Franklin Graham is no different from many sons who insist that dad’s style is not for them. While the evangelist has followed the same calling as his famous father, the Rev. Billy Graham, he has tried to do it his way. Reviews are mixed, at best.
Over the weekend, Franklin Graham visited tornado-ravaged Alabama representing Samaritan’s Purse, his Christian organization “committed to spreading the Good News of Jesus Christ through emergency relief and evangelism,” as the group describes its mission. In Tuscaloosa, he offered prayer and more tangible relief to grateful residents who had lost everything. He expressed his concern and urged others to contribute their own resources and time.
The image could not be further from Graham the younger’s news-making and controversial television interview on ABC the previous weekend – Easter Sunday — when he offered positive words about the Republican presidential candidacy of Donald Trump and expressed doubts about President Barack Obama’s birthplace and faith. Though the comments were not surprising, given his past statements (including his belief that Obama was “born a Muslim” during a 2007 walking tour with me through the Billy Graham Library in Charlotte, N.C.), his timing could not have been worse.
How was Franklin Graham to know that circumstances can change so drastically in a week, that Trump, his preferred candidate, would have a very bad night at the White House Correspondents’ Dinner and that the sitting president both men disparaged would be praised (eventually, even by the two of them) for his relentless pursuit of Osama bin Laden?
Maybe by listening to dad.
Billy Graham – who celebrated his 92nd birthday in November — has moved from the spotlight and seems particularly private since the death of his wife, Ruth, in 2007. He has Parkinson’s and uses a wheelchair, though Franklin told me last year that his father has “amazing energy” and his “mind is sharper today even than it was five years ago.”
During an honored and acclaimed life devoted to the spiritual, Graham counseled the politically prominent, including a string of presidents, evident when Jimmy Carter, George H.W. Bush and Bill Clinton attended the 2007 library dedication. In December, he made the trip to Charlotte from his western North Carolina home for a library visit and book signing featuring former president George W. Bush and his wife, Laura Bush.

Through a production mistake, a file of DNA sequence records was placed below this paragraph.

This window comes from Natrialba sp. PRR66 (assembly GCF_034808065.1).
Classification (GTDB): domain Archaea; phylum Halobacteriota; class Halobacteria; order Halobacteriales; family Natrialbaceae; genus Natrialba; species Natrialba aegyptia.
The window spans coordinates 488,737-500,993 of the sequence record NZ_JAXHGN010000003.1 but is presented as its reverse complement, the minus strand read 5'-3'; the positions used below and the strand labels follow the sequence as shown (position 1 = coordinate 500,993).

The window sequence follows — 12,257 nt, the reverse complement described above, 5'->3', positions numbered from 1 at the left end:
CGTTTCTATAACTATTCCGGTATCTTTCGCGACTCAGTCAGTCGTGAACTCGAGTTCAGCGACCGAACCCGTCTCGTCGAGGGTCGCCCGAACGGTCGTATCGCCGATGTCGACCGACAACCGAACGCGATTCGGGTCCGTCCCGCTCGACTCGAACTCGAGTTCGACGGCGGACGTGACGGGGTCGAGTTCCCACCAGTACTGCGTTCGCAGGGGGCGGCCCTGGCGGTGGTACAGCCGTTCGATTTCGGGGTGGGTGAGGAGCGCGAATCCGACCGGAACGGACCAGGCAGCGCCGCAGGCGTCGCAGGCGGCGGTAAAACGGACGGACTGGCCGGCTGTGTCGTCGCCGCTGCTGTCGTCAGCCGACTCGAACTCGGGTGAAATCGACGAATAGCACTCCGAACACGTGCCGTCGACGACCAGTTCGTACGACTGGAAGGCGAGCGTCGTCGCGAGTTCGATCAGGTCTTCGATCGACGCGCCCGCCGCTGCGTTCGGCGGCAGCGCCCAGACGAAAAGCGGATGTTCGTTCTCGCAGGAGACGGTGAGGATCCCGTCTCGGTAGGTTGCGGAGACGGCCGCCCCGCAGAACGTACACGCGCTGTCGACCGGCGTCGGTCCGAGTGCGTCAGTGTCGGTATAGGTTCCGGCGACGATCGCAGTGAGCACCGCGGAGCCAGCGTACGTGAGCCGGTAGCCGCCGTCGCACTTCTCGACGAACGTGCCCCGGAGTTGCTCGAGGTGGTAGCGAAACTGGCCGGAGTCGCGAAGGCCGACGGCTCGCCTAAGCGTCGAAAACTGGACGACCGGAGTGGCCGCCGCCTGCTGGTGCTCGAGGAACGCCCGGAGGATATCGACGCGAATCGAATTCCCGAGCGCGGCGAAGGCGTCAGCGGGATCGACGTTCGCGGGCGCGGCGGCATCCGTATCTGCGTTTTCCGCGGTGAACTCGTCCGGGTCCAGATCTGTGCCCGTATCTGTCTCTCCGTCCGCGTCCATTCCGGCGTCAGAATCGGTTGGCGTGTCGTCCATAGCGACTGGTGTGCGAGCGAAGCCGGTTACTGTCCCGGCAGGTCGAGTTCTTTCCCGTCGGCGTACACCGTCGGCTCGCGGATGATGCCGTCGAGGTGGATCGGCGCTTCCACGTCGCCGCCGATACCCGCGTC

Graham never had to seek out politicians; they came to him. President Obama made the trek to Montreat, N.C., for words of wisdom. Graham early on recognized the power of the media and was as comfortable sparring with Phil Donahue as he was speaking to thousands of the faithful.
But while the man who has been called “America’s pastor” walked the line separating church and state, he has also said that crossing over it has been his greatest regret. Graham has said that listening to close friend’s Richard Nixon’s taped Watergate profanities made him sick, and he has apologized for his own taped statements that were judged anti-Semitic.
Recognizing his own missteps served Graham well. He also steered clear of the foibles of the flesh that sank several of his fellow ministers. His awards – from a Presidential Medal of Freedom from 1983 to an honorary knighthood from Queen Elizabeth II – are on display in the library. Visitors to the barn-like structure with an entrance in the shape of a cross profess how he changed their lives.
In a way, you have to sympathize with Franklin Graham, even when his suspicions of Obama do not extend to a fool like Trump. The charismatic Rev. Billy Graham is a hard act to follow, and the era when a religious figure can wield such influence or engender a world’s trust is over. You only have to look at the beatification of the late Pope John Paul II. Though more than a million poured into Rome to honor him, voices of dissent questioned his handling of the child-abuse scandal in the Catholic Church.
Religious leaders are scrutinized as much as politicians or bankers, maybe even more since God is their silent partner. Diving into a political controversy will guarantee headlines that a humanitarian trip to Haiti or Alabama might not. But perhaps the last week has given him reason to believe, like many a rebellious son before him, that father knows best.